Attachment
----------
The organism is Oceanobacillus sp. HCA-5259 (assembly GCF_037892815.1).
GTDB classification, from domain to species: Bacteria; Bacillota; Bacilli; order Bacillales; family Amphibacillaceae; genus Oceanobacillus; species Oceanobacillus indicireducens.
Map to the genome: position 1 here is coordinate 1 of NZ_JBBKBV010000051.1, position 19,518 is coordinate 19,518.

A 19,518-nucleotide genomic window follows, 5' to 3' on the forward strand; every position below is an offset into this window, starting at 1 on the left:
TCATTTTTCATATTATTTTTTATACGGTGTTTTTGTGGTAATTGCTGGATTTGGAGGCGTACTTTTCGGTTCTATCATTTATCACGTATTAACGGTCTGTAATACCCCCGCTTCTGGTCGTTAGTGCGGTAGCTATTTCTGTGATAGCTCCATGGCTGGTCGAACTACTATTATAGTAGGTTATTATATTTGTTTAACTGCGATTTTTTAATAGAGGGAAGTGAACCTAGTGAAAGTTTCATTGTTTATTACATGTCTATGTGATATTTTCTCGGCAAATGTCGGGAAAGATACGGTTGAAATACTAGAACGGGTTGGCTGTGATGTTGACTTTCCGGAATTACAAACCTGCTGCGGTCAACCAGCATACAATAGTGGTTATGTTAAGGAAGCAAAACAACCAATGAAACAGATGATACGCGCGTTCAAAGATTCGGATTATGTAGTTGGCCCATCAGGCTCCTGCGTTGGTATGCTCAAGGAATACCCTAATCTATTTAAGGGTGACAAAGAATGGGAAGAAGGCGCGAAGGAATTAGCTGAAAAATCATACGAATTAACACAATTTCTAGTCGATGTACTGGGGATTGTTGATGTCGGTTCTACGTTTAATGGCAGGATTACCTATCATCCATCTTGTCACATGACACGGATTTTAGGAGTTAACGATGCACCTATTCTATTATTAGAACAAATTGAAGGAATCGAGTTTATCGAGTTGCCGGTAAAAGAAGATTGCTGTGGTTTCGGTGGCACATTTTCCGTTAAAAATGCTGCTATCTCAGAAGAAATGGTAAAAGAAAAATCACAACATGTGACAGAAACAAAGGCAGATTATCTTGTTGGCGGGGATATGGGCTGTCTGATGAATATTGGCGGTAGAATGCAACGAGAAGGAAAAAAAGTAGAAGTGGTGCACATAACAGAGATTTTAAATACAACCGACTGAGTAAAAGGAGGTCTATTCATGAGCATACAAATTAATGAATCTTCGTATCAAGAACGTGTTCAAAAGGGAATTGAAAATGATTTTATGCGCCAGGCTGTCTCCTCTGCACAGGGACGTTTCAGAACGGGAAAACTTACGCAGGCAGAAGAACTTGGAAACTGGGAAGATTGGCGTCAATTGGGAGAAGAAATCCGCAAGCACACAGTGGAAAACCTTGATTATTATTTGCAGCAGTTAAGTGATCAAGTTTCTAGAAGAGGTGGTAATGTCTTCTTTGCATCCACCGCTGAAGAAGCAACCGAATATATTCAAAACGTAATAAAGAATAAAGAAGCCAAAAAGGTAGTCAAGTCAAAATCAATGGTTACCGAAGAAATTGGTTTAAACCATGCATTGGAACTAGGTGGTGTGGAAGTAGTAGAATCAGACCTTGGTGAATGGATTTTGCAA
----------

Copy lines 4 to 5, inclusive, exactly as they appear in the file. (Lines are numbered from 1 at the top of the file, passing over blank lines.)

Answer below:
A 19,518-nucleotide genomic window follows, 5' to 3' on the forward strand; every position below is an offset into this window, starting at 1 on the left:
TCATTTTTCATATTATTTTTTATACGGTGTTTTTGTGGTAATTGCTGGATTTGGAGGCGTACTTTTCGGTTCTATCATTTATCACGTATTAACGGTCTGTAATACCCCCGCTTCTGGTCGTTAGTGCGGTAGCTATTTCTGTGATAGCTCCATGGCTGGTCGAACTACTATTATAGTAGGTTATTATATTTGTTTAACTGCGATTTTTTAATAGAGGGAAGTGAACCTAGTGAAAGTTTCATTGTTTATTACATGTCTATGTGATATTTTCTCGGCAAATGTCGGGAAAGATACGGTTGAAATACTAGAACGGGTTGGCTGTGATGTTGACTTTCCGGAATTACAAACCTGCTGCGGTCAACCAGCATACAATAGTGGTTATGTTAAGGAAGCAAAACAACCAATGAAACAGATGATACGCGCGTTCAAAGATTCGGATTATGTAGTTGGCCCATCAGGCTCCTGCGTTGGTATGCTCAAGGAATACCCTAATCTATTTAAGGGTGACAAAGAATGGGAAGAAGGCGCGAAGGAATTAGCTGAAAAATCATACGAATTAACACAATTTCTAGTCGATGTACTGGGGATTGTTGATGTCGGTTCTACGTTTAATGGCAGGATTACCTATCATCCATCTTGTCACATGACACGGATTTTAGGAGTTAACGATGCACCTATTCTATTATTAGAACAAATTGAAGGAATCGAGTTTATCGAGTTGCCGGTAAAAGAAGATTGCTGTGGTTTCGGTGGCACATTTTCCGTTAAAAATGCTGCTATCTCAGAAGAAATGGTAAAAGAAAAATCACAACATGTGACAGAAACAAAGGCAGATTATCTTGTTGGCGGGGATATGGGCTGTCTGATGAATATTGGCGGTAGAATGCAACGAGAAGGAAAAAAAGTAGAAGTGGTGCACATAACAGAGATTTTAAATACAACCGACTGAGTAAAAGGAGGTCTATTCATGAGCATACAAATTAATGAATCTTCGTATCAAGAACGTGTTCAAAAGGGAATTGAAAATGATTTTATGCGCCAGGCTGTCTCCTCTGCACAGGGACGTTTCAGAACGGGAAAACTTACGCAGGCAGAAGAACTTGGAAACTGGGAAGATTGGCGTCAATTGGGAGAAGAAATCCGCAAGCACACAGTGGAAAACCTTGATTATTATTTGCAGCAGTTAAGTGATCAAGTTTCTAGAAGAGGTGGTAATGTCTTCTTTGCATCCACCGCTGAAGAAGCAACCGAATATATTCAAAACGTAATAAAGAATAAAGAAGCCAAAAAGGTAGTCAAGTCAAAATCAATGGTTACCGAAGAAATTGGTTTAAACCATGCATTGGAACTAGGTGGTGTGGAAGTAGTAGAATCAGACCTTGGTGAATGGATTTTGCAA